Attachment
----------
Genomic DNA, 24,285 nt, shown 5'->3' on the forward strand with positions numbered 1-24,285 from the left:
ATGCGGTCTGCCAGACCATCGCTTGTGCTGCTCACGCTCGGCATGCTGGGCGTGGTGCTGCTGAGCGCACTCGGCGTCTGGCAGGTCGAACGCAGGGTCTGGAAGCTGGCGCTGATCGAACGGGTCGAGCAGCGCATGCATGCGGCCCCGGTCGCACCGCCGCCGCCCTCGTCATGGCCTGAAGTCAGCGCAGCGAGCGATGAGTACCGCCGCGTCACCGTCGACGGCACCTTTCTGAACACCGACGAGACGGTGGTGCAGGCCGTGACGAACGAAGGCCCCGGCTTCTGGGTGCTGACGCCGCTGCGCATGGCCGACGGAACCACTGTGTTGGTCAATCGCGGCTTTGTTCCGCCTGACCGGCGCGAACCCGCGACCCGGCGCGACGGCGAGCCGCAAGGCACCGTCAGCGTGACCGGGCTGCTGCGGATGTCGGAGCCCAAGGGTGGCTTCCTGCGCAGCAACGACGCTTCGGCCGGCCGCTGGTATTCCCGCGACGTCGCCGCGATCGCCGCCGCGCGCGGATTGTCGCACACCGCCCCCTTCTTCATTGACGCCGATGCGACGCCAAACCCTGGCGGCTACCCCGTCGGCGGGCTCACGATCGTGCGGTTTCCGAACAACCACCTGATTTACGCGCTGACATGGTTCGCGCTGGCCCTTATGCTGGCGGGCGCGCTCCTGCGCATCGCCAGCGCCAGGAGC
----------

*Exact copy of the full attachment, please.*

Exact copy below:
Genomic DNA, 24,285 nt, shown 5'->3' on the forward strand with positions numbered 1-24,285 from the left:
ATGCGGTCTGCCAGACCATCGCTTGTGCTGCTCACGCTCGGCATGCTGGGCGTGGTGCTGCTGAGCGCACTCGGCGTCTGGCAGGTCGAACGCAGGGTCTGGAAGCTGGCGCTGATCGAACGGGTCGAGCAGCGCATGCATGCGGCCCCGGTCGCACCGCCGCCGCCCTCGTCATGGCCTGAAGTCAGCGCAGCGAGCGATGAGTACCGCCGCGTCACCGTCGACGGCACCTTTCTGAACACCGACGAGACGGTGGTGCAGGCCGTGACGAACGAAGGCCCCGGCTTCTGGGTGCTGACGCCGCTGCGCATGGCCGACGGAACCACTGTGTTGGTCAATCGCGGCTTTGTTCCGCCTGACCGGCGCGAACCCGCGACCCGGCGCGACGGCGAGCCGCAAGGCACCGTCAGCGTGACCGGGCTGCTGCGGATGTCGGAGCCCAAGGGTGGCTTCCTGCGCAGCAACGACGCTTCGGCCGGCCGCTGGTATTCCCGCGACGTCGCCGCGATCGCCGCCGCGCGCGGATTGTCGCACACCGCCCCCTTCTTCATTGACGCCGATGCGACGCCAAACCCTGGCGGCTACCCCGTCGGCGGGCTCACGATCGTGCGGTTTCCGAACAACCACCTGATTTACGCGCTGACATGGTTCGCGCTGGCCCTTATGCTGGCGGGCGCGCTCCTGCGCATCGCCAGCGCCAGGAGC